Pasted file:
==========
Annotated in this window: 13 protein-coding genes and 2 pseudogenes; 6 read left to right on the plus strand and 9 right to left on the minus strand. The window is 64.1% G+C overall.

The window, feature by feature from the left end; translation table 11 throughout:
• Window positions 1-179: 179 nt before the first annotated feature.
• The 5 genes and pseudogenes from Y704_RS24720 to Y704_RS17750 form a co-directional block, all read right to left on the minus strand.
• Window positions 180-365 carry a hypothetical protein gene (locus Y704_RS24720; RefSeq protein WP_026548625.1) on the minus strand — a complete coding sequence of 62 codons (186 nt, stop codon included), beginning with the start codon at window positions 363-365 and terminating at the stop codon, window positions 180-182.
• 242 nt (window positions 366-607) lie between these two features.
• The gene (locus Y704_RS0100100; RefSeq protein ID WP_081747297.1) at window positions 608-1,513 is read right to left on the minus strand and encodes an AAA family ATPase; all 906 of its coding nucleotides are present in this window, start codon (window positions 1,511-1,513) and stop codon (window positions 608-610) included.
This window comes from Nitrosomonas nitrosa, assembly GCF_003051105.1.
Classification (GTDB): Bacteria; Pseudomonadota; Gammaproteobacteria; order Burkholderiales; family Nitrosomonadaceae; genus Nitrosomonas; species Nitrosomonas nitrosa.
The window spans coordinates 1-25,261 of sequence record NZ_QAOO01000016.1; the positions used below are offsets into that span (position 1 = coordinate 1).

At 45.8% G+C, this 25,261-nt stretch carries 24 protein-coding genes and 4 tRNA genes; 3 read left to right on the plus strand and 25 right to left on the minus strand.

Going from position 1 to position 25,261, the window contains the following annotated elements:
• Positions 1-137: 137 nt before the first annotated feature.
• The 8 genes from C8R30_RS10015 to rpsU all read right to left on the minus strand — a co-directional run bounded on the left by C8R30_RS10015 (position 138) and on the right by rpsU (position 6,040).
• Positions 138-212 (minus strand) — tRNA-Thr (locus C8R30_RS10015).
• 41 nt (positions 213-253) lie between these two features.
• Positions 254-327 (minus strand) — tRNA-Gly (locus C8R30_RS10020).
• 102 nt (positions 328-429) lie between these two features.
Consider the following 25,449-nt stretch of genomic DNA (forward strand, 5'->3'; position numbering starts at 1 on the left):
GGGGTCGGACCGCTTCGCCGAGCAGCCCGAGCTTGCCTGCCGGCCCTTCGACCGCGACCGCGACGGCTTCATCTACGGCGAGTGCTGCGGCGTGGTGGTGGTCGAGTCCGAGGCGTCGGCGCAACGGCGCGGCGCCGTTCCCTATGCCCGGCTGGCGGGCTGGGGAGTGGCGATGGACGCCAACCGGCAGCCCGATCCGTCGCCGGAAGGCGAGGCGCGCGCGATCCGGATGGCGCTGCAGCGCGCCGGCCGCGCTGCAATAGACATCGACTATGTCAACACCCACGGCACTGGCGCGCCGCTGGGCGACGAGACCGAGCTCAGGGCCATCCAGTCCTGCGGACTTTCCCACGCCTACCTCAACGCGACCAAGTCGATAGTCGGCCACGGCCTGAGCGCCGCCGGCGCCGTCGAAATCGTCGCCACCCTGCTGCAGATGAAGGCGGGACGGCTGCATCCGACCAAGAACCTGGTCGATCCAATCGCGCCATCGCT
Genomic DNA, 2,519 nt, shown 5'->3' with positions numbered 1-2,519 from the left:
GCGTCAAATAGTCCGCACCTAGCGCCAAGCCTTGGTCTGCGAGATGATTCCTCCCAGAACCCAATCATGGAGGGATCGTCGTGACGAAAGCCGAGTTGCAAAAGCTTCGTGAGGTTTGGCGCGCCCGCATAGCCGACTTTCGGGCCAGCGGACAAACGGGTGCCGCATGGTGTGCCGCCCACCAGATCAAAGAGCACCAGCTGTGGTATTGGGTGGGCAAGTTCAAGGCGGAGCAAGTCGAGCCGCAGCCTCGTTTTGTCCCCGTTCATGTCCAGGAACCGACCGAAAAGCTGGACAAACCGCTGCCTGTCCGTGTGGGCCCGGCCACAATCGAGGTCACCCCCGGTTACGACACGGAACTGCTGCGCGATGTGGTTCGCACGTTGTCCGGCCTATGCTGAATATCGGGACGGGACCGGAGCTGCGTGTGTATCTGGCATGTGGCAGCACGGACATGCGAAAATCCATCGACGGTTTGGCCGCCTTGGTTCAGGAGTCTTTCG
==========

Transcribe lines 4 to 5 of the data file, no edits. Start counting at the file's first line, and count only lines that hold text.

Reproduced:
• The 5 genes and pseudogenes from Y704_RS24720 to Y704_RS17750 form a co-directional block, all read right to left on the minus strand.
• Window positions 180-365 carry a hypothetical protein gene (locus Y704_RS24720; RefSeq protein WP_026548625.1) on the minus strand — a complete coding sequence of 62 codons (186 nt, stop codon included), beginning with the start codon at window positions 363-365 and terminating at the stop codon, window positions 180-182.